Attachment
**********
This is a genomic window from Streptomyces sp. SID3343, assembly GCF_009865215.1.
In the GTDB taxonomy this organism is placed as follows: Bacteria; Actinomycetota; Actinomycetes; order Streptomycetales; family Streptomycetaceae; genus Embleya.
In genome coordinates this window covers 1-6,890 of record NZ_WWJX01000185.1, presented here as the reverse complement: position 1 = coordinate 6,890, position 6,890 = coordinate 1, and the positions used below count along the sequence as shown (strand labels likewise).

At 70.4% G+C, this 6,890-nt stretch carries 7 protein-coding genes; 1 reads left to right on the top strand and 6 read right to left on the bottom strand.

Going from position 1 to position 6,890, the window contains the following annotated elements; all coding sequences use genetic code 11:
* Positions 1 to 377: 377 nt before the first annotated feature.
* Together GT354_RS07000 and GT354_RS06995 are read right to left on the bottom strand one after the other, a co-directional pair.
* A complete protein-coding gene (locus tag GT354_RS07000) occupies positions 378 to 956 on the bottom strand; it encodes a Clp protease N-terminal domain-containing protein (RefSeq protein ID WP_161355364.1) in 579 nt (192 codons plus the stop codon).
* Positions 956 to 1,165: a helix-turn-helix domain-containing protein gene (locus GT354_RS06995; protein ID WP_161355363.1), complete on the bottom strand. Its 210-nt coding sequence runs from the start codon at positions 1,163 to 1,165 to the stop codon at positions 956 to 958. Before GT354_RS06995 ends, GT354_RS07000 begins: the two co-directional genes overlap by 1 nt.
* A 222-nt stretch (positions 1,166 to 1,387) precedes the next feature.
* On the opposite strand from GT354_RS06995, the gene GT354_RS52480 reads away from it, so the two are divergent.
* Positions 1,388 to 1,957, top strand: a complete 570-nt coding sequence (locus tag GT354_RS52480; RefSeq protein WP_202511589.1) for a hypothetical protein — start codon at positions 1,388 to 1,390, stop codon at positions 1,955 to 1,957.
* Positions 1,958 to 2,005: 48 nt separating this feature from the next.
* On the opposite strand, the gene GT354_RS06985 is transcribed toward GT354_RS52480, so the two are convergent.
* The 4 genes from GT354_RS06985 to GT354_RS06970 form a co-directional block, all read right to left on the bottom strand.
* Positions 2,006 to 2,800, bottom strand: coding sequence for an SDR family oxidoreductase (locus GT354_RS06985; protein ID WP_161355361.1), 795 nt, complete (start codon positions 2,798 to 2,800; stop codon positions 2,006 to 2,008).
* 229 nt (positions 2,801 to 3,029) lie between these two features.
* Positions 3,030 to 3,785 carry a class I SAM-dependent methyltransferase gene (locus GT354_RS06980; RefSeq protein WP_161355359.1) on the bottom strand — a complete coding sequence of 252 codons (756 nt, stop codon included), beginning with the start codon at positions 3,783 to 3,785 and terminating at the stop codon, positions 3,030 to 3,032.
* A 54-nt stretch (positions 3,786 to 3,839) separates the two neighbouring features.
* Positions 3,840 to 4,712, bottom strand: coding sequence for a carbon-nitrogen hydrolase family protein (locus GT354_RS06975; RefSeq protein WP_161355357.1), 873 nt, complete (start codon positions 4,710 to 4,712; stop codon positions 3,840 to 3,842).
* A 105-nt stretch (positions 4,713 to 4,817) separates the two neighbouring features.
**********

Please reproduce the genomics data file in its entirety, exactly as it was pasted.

This is a genomic window from Streptomyces sp. SID3343, assembly GCF_009865215.1.
In the GTDB taxonomy this organism is placed as follows: Bacteria; Actinomycetota; Actinomycetes; order Streptomycetales; family Streptomycetaceae; genus Embleya.
In genome coordinates this window covers 1-6,890 of record NZ_WWJX01000185.1, presented here as the reverse complement: position 1 = coordinate 6,890, position 6,890 = coordinate 1, and the positions used below count along the sequence as shown (strand labels likewise).

At 70.4% G+C, this 6,890-nt stretch carries 7 protein-coding genes; 1 reads left to right on the top strand and 6 read right to left on the bottom strand.

Going from position 1 to position 6,890, the window contains the following annotated elements; all coding sequences use genetic code 11:
* Positions 1 to 377: 377 nt before the first annotated feature.
* Together GT354_RS07000 and GT354_RS06995 are read right to left on the bottom strand one after the other, a co-directional pair.
* A complete protein-coding gene (locus tag GT354_RS07000) occupies positions 378 to 956 on the bottom strand; it encodes a Clp protease N-terminal domain-containing protein (RefSeq protein ID WP_161355364.1) in 579 nt (192 codons plus the stop codon).
* Positions 956 to 1,165: a helix-turn-helix domain-containing protein gene (locus GT354_RS06995; protein ID WP_161355363.1), complete on the bottom strand. Its 210-nt coding sequence runs from the start codon at positions 1,163 to 1,165 to the stop codon at positions 956 to 958. Before GT354_RS06995 ends, GT354_RS07000 begins: the two co-directional genes overlap by 1 nt.
* A 222-nt stretch (positions 1,166 to 1,387) precedes the next feature.
* On the opposite strand from GT354_RS06995, the gene GT354_RS52480 reads away from it, so the two are divergent.
* Positions 1,388 to 1,957, top strand: a complete 570-nt coding sequence (locus tag GT354_RS52480; RefSeq protein WP_202511589.1) for a hypothetical protein — start codon at positions 1,388 to 1,390, stop codon at positions 1,955 to 1,957.
* Positions 1,958 to 2,005: 48 nt separating this feature from the next.
* On the opposite strand, the gene GT354_RS06985 is transcribed toward GT354_RS52480, so the two are convergent.
* The 4 genes from GT354_RS06985 to GT354_RS06970 form a co-directional block, all read right to left on the bottom strand.
* Positions 2,006 to 2,800, bottom strand: coding sequence for an SDR family oxidoreductase (locus GT354_RS06985; protein ID WP_161355361.1), 795 nt, complete (start codon positions 2,798 to 2,800; stop codon positions 2,006 to 2,008).
* 229 nt (positions 2,801 to 3,029) lie between these two features.
* Positions 3,030 to 3,785 carry a class I SAM-dependent methyltransferase gene (locus GT354_RS06980; RefSeq protein WP_161355359.1) on the bottom strand — a complete coding sequence of 252 codons (756 nt, stop codon included), beginning with the start codon at positions 3,783 to 3,785 and terminating at the stop codon, positions 3,030 to 3,032.
* A 54-nt stretch (positions 3,786 to 3,839) separates the two neighbouring features.
* Positions 3,840 to 4,712, bottom strand: coding sequence for a carbon-nitrogen hydrolase family protein (locus GT354_RS06975; RefSeq protein WP_161355357.1), 873 nt, complete (start codon positions 4,710 to 4,712; stop codon positions 3,840 to 3,842).
* A 105-nt stretch (positions 4,713 to 4,817) separates the two neighbouring features.